Eleven million trucks. That’s how many 18-wheelers needed to rumble across northern Indiana in 2010 for the state’s 157-mile toll road to break even.
Unfortunately, only about half that many did and the road came up $209 million short.
This sounds like the beginning of yet another story about recession-ravaged states bleeding cash. And it is, sort of. The twist is that the Indiana Toll Road is managed not by the state, but by a group of corporate investors, part of a public-private partnership experiment intended to show how businesses can help government run more efficiently and save taxpayers money—all while turning a profit.
Politicians from both parties have held up such private-sector alliances as a model for the future, as cities and states find it increasingly difficult to shoulder the enormous cost of building and maintaining roads and bridges. California, Illinois, Michigan, Kentucky, and Georgia are all courting investors, hoping to strike deals in which corporations will assume some of the expense and risk in exchange for a share in the profits. This money-loser in Indiana shows how difficult it can be to apply business principles to sprawling public projects.
Now five years old, the Indiana deal has yet to turn a profit, or break even. Two overseas companies—Cintra Concesiones de Infraestructuras de Transporte, a unit of Madrid-based Ferrovial, and Macquarie Infrastructure Partners, an investment fund managed by Macquarie Group of Sydney, won the right to run the road with a daring $3.8 billion bid—$1 billion more than the next-highest offer. The companies each owned a 50-percent stake of the project, which was backed by several overseas banks. The group then attracted other investors who bought pieces of the deal.
It turned out to be a bargain for the taxpayers of Indiana. The state received the upfront payment and has avoided more than $100 million a year in operating costs.
“The state got a great deal,” says Jane Jankowski, a spokeswoman for Indiana Gov. Mitch Daniels, a Republican. “The lease agreement contains numerous protections for the taxpayer and travelers and ensures the continued successful operation of the road.”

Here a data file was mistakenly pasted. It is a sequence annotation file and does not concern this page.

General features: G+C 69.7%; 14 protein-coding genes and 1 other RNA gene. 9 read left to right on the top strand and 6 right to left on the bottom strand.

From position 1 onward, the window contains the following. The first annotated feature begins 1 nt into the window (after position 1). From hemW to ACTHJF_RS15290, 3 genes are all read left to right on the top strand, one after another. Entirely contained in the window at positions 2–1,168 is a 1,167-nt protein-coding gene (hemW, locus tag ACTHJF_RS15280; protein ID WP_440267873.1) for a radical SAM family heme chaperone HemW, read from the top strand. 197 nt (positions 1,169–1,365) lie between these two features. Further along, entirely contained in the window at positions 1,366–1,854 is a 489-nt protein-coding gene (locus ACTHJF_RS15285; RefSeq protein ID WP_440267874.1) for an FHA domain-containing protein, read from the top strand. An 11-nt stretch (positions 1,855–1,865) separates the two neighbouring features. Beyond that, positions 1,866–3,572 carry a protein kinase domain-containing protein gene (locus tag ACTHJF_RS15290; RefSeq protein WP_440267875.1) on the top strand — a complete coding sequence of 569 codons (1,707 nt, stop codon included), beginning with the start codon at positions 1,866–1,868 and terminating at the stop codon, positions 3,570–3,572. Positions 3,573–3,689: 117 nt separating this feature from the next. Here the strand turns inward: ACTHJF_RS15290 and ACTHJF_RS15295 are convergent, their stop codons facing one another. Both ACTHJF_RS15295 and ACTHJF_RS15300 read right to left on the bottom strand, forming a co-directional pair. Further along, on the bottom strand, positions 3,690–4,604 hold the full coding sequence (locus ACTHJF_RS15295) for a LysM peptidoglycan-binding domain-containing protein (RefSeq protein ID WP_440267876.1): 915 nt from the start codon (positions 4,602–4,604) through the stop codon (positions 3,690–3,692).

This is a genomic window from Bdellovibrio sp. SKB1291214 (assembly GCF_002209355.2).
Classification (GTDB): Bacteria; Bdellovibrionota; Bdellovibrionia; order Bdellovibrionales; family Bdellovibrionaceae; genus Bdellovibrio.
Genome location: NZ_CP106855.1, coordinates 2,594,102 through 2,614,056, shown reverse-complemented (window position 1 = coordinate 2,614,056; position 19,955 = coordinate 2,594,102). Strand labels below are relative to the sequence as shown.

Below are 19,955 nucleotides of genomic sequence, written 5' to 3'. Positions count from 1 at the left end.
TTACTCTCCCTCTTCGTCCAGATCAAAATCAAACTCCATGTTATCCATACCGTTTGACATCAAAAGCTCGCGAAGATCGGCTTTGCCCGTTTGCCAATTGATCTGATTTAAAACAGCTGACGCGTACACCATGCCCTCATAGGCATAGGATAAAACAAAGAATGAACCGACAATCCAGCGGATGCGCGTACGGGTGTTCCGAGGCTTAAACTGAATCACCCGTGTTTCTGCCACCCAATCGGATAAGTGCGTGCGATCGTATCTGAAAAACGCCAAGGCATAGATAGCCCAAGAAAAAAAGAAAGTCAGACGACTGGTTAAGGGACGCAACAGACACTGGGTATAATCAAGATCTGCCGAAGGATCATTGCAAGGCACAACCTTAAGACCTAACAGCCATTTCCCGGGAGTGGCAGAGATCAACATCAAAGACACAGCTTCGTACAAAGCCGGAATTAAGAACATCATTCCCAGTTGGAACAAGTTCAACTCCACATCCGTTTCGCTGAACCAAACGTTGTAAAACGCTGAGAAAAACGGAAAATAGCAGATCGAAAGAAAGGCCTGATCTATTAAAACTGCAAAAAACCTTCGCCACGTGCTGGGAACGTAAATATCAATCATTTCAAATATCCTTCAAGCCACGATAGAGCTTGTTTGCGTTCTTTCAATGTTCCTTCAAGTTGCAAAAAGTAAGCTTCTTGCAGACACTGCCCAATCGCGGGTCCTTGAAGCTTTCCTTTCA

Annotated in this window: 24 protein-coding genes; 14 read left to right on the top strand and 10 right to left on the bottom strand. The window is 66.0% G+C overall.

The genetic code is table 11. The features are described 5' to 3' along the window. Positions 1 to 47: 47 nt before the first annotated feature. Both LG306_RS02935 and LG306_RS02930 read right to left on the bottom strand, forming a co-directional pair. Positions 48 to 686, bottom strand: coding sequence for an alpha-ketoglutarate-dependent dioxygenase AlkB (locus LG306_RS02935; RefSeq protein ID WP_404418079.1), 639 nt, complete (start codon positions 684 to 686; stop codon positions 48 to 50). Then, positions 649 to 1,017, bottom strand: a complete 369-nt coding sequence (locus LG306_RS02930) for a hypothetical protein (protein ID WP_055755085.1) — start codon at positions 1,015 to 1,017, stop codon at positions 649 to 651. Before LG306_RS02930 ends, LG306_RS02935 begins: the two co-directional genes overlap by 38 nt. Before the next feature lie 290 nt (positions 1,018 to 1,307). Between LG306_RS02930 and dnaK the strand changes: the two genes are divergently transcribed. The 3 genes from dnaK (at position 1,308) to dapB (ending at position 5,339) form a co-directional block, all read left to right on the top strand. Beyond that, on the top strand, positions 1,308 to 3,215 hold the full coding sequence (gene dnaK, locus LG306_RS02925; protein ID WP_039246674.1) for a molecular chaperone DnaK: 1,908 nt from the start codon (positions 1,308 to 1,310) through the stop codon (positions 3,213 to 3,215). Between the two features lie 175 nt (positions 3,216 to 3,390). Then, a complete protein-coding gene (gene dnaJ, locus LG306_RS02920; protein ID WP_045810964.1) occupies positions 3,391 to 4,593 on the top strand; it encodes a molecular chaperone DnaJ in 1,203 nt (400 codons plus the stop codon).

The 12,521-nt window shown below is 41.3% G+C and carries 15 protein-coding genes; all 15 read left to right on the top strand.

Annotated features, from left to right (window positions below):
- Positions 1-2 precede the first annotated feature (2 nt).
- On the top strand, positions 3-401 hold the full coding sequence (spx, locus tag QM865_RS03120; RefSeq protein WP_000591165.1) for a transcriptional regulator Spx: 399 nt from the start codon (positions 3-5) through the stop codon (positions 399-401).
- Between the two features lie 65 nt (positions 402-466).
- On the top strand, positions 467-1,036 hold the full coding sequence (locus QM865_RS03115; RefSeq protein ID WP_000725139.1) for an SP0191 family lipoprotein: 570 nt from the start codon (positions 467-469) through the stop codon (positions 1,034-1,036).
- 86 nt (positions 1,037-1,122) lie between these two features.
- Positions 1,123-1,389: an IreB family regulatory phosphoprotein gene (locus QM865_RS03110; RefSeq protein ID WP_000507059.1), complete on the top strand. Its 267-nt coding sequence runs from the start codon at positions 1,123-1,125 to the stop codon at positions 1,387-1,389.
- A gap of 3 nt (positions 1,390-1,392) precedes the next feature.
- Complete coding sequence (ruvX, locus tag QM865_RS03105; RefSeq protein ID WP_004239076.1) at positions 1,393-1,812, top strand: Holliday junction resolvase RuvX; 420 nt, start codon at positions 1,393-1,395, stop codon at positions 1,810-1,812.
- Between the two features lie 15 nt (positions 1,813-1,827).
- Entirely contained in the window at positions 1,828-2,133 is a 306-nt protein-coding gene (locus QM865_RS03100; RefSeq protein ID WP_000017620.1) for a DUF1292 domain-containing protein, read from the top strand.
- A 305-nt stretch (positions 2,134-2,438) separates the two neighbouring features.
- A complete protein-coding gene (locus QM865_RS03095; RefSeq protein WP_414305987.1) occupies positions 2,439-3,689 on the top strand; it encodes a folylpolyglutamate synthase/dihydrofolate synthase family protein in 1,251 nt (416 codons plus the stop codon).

The private investors haven’t made out so well. Had the road been profitable, they stood to make millions per year over the life of the 75-year project. As it is, they have not been able to get past the debt they incurred in winning the bid. They have met their annual debt payments only by borrowing money and may default before loans mature in 2015, according to disclosure documents from Macquarie Atlas Roads, one of the investors.
The project’s 2010 prospectus said that revenue from the highway is “expected to remain insufficient to cover debt service obligations over the medium term.” The document cautions that “any default under the loan documents may lead to lender actions which may include foreclosure of the project assets or bankruptcy.”
Even Governor Daniels, who had enthusiastically backed the venture, recently said that the foreign investors had overpaid.
In an e-mail, Macquarie spokeswoman Paula Chirhart said the prospectus was prepared in 2009 during the global financial crisis and “was never stated as a forecast or an expectation.” She added that “we expect the Indiana Toll Road to continue to meet its debt service payments as they fall due.”
IBJ reported in 2009 that toll road investors were struggling because of the economic downturn.
Patrick Rhode, a Cintra spokesman, said in an e-mail that more vehicles are using the Indiana road as the economy recovers. A reserve account was created to cover financial gaps that occur over long periods of time, he said. “We do not expect a default.”
Even so, the poor results could dampen enthusiasm for similar projects elsewhere. In Ohio, which faces a budget shortfall of as much as $8 billion over two years, lawmakers are considering a bill that would give Gov. John Kasich, a Republican, the authority to seek a sale or lease of the Ohio Turnpike. Kasich has optimistically suggested the road might be worth $3 billion. Given the way things are going next door, he may have a hard time finding takers willing to plunk down that kind of cash.